{mospagebreak title=Final Preparation}

We’re almost there! Just a few last knots to tie before we implement our conversion function. Let’s go ahead and add in the rest of our class variables:

# number of pixels (X-axis) to average together to determine a
var $skip_factor = 5;
# store user-specified image information
var $image_path = NULL;
var $image_name = NULL;
var $image_type = NULL;

# store pointer to PHP image object
var $img_obj  = NULL;

# store image dimensions
var $image_width = 0;
var $image_height = 0;

The above variables and comments are fairly self-explanatory, with the exception of ‘skip_factor’. This variable simply specifies the number of pixels (along the X axis) we will be averaging in order to determine the color for each individual text character our class returns. The default value of 5 means that we will take the average value of every ‘5’ pixels, and return exactly one text character. (Although this value is configurable, it should remain ‘5’ for our application as changing it would require the CSS to be modified as well.)

Next, let’s add a method that allows our user to specify the location of the image file they wish to convert. (Remember, this can be a local or remote image – so long as a valid path has been provided.)

# new load function – returns TRUE or FALSE to indicate success
function load_image( $image_path ) {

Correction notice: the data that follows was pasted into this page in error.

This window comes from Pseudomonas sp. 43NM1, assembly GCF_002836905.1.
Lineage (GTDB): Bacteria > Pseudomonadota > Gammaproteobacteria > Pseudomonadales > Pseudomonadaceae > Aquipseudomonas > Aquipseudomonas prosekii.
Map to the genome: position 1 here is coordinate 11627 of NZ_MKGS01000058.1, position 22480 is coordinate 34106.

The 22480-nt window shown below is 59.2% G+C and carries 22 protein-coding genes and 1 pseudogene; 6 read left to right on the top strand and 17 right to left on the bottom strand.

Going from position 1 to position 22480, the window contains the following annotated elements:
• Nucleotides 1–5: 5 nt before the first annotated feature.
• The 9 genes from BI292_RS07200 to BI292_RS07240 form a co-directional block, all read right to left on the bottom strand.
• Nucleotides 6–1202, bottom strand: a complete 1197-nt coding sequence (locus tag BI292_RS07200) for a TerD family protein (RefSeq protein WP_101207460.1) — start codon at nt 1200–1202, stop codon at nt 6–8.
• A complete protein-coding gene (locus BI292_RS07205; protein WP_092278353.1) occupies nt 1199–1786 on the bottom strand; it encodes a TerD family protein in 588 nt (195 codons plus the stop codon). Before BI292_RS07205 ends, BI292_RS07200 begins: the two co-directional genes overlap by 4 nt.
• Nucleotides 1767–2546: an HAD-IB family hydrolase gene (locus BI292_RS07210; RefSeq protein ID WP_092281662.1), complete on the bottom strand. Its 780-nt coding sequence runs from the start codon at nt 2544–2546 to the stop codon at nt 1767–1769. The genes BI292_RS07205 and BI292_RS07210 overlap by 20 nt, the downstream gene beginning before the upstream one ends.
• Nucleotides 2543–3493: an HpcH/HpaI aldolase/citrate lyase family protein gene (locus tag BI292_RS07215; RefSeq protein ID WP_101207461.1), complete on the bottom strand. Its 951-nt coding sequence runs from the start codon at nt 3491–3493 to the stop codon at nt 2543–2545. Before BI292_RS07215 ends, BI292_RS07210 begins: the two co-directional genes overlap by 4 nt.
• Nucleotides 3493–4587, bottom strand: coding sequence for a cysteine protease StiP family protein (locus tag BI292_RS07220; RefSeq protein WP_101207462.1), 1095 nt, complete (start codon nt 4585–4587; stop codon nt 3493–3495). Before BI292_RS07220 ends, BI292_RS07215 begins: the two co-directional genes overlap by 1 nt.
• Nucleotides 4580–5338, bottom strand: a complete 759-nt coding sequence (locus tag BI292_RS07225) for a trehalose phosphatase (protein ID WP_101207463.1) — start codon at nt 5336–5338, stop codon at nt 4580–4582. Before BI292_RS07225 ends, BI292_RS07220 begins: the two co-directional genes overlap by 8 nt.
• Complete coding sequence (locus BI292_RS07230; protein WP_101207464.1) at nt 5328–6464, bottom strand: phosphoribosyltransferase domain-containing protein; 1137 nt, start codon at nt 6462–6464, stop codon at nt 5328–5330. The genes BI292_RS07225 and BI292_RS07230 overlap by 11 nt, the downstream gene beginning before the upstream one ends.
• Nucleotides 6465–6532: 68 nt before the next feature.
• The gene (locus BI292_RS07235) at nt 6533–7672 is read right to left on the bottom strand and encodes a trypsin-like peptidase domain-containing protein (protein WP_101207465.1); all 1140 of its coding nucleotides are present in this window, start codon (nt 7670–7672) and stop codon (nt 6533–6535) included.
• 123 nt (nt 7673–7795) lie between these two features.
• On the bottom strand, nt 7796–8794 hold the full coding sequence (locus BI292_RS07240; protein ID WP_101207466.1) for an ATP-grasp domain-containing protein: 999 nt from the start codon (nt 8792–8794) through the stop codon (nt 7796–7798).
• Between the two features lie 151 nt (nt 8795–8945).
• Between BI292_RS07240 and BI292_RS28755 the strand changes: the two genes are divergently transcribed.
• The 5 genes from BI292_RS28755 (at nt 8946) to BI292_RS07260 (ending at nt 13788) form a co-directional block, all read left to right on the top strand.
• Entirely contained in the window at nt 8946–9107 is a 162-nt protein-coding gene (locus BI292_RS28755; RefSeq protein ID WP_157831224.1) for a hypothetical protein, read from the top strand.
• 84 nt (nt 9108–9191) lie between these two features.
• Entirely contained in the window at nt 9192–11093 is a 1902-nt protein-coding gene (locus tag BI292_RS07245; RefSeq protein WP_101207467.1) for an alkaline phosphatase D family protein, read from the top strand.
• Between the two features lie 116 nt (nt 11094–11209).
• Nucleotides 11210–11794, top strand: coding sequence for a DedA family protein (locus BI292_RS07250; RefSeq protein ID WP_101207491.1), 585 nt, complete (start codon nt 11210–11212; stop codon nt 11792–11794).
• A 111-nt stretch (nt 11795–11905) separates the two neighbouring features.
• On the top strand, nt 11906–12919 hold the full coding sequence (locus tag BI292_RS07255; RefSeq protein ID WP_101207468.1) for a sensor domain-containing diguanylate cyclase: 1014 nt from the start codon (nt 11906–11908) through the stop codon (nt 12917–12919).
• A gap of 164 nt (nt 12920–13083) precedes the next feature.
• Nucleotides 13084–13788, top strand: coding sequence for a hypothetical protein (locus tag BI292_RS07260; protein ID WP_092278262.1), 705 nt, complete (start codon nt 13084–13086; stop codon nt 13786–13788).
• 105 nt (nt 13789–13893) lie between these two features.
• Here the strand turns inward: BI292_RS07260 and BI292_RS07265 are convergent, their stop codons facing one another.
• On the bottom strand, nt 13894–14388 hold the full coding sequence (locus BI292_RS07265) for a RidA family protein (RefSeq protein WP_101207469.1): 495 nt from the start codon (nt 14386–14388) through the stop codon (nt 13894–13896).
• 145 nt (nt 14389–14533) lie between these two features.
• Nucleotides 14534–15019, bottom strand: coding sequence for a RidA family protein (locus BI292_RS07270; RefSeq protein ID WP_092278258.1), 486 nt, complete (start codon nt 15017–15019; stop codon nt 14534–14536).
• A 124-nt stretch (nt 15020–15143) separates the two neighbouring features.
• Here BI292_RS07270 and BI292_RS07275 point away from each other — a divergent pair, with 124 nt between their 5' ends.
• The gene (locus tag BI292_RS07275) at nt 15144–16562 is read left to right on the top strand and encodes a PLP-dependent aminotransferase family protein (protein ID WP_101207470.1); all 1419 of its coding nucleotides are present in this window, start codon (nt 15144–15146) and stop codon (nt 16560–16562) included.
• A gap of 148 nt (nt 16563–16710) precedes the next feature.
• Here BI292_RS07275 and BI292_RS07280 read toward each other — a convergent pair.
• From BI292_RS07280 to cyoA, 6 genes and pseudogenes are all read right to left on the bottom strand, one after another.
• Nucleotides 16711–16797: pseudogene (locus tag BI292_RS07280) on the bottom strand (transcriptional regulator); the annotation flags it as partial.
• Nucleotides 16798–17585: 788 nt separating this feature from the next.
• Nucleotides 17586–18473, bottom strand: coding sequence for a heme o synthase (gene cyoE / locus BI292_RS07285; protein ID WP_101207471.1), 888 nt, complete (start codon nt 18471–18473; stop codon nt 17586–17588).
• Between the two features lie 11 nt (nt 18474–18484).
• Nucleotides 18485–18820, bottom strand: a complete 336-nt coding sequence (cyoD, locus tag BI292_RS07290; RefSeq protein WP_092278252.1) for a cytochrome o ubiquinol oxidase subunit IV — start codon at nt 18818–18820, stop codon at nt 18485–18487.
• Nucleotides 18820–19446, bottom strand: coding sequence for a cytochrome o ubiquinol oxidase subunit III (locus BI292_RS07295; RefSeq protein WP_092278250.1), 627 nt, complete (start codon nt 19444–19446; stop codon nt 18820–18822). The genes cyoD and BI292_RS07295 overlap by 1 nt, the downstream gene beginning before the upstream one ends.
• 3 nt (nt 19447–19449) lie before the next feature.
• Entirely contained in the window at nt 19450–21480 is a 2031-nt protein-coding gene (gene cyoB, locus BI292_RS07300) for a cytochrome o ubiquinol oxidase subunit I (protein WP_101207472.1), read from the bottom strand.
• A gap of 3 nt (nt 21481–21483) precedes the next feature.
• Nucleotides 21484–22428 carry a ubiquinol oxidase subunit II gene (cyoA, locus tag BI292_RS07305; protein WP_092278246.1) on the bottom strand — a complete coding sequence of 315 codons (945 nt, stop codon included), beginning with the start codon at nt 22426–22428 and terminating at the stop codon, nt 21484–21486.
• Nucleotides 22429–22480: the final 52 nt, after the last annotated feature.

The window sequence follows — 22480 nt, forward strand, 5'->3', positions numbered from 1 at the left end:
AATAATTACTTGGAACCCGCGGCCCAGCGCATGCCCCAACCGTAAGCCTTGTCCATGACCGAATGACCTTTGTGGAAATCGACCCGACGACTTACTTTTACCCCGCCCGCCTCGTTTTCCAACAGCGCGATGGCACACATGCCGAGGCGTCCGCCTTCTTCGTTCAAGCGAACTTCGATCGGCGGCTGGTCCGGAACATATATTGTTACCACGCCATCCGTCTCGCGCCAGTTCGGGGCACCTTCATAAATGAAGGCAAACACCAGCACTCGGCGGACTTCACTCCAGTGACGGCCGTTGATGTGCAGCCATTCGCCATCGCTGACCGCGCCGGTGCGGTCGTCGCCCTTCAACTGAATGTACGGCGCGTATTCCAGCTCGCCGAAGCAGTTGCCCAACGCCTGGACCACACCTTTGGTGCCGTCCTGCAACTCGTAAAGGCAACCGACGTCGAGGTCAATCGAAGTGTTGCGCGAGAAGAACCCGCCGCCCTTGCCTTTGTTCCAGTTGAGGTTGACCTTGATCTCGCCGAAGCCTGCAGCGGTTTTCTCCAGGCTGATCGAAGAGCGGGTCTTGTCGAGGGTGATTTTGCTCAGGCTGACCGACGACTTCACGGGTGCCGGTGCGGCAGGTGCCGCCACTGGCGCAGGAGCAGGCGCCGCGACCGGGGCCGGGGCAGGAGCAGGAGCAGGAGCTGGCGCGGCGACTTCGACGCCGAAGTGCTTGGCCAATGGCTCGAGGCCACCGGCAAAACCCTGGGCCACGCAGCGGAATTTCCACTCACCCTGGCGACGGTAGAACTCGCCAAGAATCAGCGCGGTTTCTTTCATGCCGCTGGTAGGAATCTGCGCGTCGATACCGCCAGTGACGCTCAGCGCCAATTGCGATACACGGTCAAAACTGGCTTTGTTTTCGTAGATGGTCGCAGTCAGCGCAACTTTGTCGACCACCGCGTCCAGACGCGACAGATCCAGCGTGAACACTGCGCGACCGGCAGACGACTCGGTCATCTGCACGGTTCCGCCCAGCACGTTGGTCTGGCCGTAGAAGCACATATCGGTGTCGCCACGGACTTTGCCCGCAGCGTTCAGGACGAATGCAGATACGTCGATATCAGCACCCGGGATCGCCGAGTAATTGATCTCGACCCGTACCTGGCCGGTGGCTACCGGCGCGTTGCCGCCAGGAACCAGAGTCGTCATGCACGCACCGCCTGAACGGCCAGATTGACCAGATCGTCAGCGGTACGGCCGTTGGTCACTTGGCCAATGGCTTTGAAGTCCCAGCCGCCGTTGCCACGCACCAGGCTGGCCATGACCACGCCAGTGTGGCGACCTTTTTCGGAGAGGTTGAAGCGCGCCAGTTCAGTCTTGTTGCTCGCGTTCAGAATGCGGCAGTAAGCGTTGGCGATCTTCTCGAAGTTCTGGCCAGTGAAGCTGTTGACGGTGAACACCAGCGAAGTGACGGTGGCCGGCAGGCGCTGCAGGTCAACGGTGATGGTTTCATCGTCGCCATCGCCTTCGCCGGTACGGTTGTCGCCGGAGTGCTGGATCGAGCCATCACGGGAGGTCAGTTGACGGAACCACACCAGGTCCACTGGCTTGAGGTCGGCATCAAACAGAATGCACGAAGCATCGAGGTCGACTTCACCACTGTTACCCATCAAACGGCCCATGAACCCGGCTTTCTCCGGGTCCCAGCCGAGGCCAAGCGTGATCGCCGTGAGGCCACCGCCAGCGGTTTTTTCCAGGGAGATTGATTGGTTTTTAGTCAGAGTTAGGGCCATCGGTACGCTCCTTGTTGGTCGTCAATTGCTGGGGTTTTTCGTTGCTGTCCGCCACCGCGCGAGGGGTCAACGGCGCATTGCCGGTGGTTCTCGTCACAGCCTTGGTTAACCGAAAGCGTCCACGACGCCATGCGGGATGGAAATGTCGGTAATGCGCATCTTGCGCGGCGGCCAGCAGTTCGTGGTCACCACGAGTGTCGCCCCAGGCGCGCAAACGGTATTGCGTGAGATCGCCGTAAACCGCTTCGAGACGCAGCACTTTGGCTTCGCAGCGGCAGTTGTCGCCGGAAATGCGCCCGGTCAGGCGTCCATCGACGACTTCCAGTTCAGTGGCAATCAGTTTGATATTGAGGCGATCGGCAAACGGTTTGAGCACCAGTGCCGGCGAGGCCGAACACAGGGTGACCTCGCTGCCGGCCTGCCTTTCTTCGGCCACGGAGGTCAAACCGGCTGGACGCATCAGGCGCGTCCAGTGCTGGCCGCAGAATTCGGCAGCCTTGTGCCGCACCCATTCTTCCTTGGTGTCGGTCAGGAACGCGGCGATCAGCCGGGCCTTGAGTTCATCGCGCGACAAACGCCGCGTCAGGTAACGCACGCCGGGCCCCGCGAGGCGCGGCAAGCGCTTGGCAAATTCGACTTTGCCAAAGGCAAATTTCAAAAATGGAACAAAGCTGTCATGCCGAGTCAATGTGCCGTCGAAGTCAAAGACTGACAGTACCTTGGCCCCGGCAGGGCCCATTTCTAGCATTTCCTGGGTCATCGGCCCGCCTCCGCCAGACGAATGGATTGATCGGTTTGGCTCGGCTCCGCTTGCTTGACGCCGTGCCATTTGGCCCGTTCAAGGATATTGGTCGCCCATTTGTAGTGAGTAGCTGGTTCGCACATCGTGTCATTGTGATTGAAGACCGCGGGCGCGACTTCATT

$this->image_path = $image_path;
 return ( $this->init_img() != FALSE );
} # END load_image()

And now for the last bit of preparation before we dive head-first into the conversion function:

function init_img() {
 $this->image_name = end( explode( ‘/’, $this->image_path ) );
 # determine type of file, and create it
 switch( end( explode( ‘.’, $this->image_name ) ) ) {
  case ‘jpg’:
  case ‘jpeg’: $this->img_obj = @ imagecreatefromjpeg( $this-
>image_path ); break;
  case ‘png’: $this->img_obj = @ imagecreatefrompng( $this-
>image_path ); break;
  case ‘gif’: $this->img_obj = @ imagecreatefromgif( $this-
>image_path ); break;
  case ‘bmp’: $this->img_obj = @ imagecreatefromwbmp( $this-
>image_path ); break;
 $this->image_width  = @ imagesx( $this->img_obj );
 $this->image_height  = @ imagesy( $this->img_obj );
 # return TRUE / FALSE to indicate success
 return ( $this->img_obj != ” );
} # END init_img()

The init() function, as you can see, simply checks the file extension of the user-specified image, and opens an image object for the appropriate file-type. It also stores the image dimensions within the class variables ‘image_width’ and ‘image_height’.

Both functions will return TRUE upon success or FALSE upon failure. If FALSE is returned, the user either specified an invalid image path, or an unsupported input format.